When I went out to the Denver Zoo to talk with some penguin experts, I was surprised to learn that more species of penguins live in warm climates instead of colder climates.
I don't know if it's because of the movies I've watched with my kids, but I've always associated penguins with the Arctic.
The African Black-Footed Penguin needs to be in temperatures above 20 degrees, which means the Denver Zoo takes steps during our cold winter months to keep them healthy.
The Black-Footed Penguin lives on about 24 coastal islands off southern Africa between Namibia and Port Elizabeth Africa.
The temperature in that region can vary between the low 40s and low 90s. It's a climate that is somewhat similar to our own in Colorado. We just get a little colder and have much better chances for snow.
The species is one of 18 that live around the world. If you are like me, then you are very familiar with the cold weather penguins that live in the Arctic. But believe it or not, 14 species of penguins live in temperate, or warm, climates. Only four species are cold.
Stephanie Hollister, a bird keeper at the Denver Zoo says the African Penguin has some distinct features that allow it to thrive in a warmer climate.
For example, these penguins can't be underwater for long periods of time, like the cold weather penguins. Penguins found in the Arctic must be able to dive deep under large expanses of ice.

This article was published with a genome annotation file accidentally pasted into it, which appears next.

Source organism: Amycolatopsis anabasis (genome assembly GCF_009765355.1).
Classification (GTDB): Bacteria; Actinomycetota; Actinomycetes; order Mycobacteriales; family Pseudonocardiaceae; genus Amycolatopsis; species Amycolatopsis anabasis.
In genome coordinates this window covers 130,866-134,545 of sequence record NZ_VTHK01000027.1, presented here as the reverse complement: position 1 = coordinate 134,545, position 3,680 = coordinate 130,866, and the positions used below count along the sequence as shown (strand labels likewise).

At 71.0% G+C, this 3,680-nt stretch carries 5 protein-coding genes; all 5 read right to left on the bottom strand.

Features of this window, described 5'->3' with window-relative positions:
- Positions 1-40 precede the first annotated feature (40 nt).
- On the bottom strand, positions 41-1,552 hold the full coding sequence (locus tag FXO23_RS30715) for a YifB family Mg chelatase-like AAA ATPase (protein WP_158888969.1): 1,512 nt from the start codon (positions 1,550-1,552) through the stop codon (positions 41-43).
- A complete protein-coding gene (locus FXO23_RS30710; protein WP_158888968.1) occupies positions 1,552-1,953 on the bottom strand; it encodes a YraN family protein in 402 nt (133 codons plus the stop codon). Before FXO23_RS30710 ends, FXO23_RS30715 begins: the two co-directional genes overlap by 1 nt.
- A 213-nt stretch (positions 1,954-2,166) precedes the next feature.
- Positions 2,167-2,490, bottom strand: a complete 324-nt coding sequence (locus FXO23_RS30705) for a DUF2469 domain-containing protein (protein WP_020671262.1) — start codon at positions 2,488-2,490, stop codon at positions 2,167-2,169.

These penguins also have a layer of fat, just like the cold weather penguins, but it's not as thick. This allows them to live on land where it tends to be warmer.
However, they are also covered in tightly woven feathers that act like a wetsuit. The combination of feathers and fat allows the African Penguin to swim in the really cold currents that come from the deep ocean bottom.
At the Denver Zoo, the African Black-Footed Penguin will be outside on cold days. However, it does depend on the temperature. Hollister says they manage their penguins to keep them comfortable and don't allow them out if the temperature drops below 20 degrees.
In the winter, zookeepers have to shovel snow in the exhibit to keep it away from the penguins' feet.
The African Penguins are not well adapted to walking around on snow and ice, and the excessive cold could cause frostbite. Keepers also have to pay close attention to the outdoor pool. The water in the pool will freeze up during a cold spell in Colorado's winter.
When that happens, keepers must go out and chip the ice off the pool before allowing the penguins outside. Hollister said this is really important for African Penguins who could get trapped under the ice if it's out there.
You may also find a few extra large African Penguins missing some feathers at the Denver Zoo when you visit. That's because they are molting! Every year these penguins will molt their feathers in a two-week long process.
Before they molt the African Penguin will start eating a lot of food, putting on extra fat. In the wild, these penguins will return to the land for the molting process. When they lose their feathers they no longer have that extra layer of protection from the cold ocean currents.
This means they can't swim and hunt for food, so the extra layer of fat becomes their body's energy source. Once their new feathers have grown in, the birds will return to the cold waters for fish.